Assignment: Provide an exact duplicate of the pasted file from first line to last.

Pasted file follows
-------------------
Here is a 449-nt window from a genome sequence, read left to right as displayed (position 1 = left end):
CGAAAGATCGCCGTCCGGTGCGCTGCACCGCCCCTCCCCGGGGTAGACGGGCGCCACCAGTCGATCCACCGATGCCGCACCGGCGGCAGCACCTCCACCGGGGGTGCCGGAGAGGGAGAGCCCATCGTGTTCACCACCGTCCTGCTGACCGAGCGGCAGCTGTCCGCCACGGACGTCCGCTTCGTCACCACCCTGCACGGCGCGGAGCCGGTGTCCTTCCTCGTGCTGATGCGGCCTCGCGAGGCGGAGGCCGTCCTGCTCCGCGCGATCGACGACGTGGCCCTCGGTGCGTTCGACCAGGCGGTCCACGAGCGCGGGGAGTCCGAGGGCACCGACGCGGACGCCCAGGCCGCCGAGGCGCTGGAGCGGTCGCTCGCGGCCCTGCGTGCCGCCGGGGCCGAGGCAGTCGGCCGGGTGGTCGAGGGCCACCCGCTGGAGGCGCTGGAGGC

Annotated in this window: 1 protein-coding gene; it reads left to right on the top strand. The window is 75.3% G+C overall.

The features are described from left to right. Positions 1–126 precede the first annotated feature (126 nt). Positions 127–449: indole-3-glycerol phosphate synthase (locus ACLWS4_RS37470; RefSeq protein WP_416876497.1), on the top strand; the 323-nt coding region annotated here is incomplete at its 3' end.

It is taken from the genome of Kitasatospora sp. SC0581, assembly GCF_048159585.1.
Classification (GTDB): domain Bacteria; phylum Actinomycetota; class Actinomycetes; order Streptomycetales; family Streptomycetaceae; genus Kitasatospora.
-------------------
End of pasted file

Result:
Here is a 449-nt window from a genome sequence, read left to right as displayed (position 1 = left end):
CGAAAGATCGCCGTCCGGTGCGCTGCACCGCCCCTCCCCGGGGTAGACGGGCGCCACCAGTCGATCCACCGATGCCGCACCGGCGGCAGCACCTCCACCGGGGGTGCCGGAGAGGGAGAGCCCATCGTGTTCACCACCGTCCTGCTGACCGAGCGGCAGCTGTCCGCCACGGACGTCCGCTTCGTCACCACCCTGCACGGCGCGGAGCCGGTGTCCTTCCTCGTGCTGATGCGGCCTCGCGAGGCGGAGGCCGTCCTGCTCCGCGCGATCGACGACGTGGCCCTCGGTGCGTTCGACCAGGCGGTCCACGAGCGCGGGGAGTCCGAGGGCACCGACGCGGACGCCCAGGCCGCCGAGGCGCTGGAGCGGTCGCTCGCGGCCCTGCGTGCCGCCGGGGCCGAGGCAGTCGGCCGGGTGGTCGAGGGCCACCCGCTGGAGGCGCTGGAGGC

Annotated in this window: 1 protein-coding gene; it reads left to right on the top strand. The window is 75.3% G+C overall.

The features are described from left to right. Positions 1–126 precede the first annotated feature (126 nt). Positions 127–449: indole-3-glycerol phosphate synthase (locus ACLWS4_RS37470; RefSeq protein WP_416876497.1), on the top strand; the 323-nt coding region annotated here is incomplete at its 3' end.

It is taken from the genome of Kitasatospora sp. SC0581, assembly GCF_048159585.1.
Classification (GTDB): domain Bacteria; phylum Actinomycetota; class Actinomycetes; order Streptomycetales; family Streptomycetaceae; genus Kitasatospora.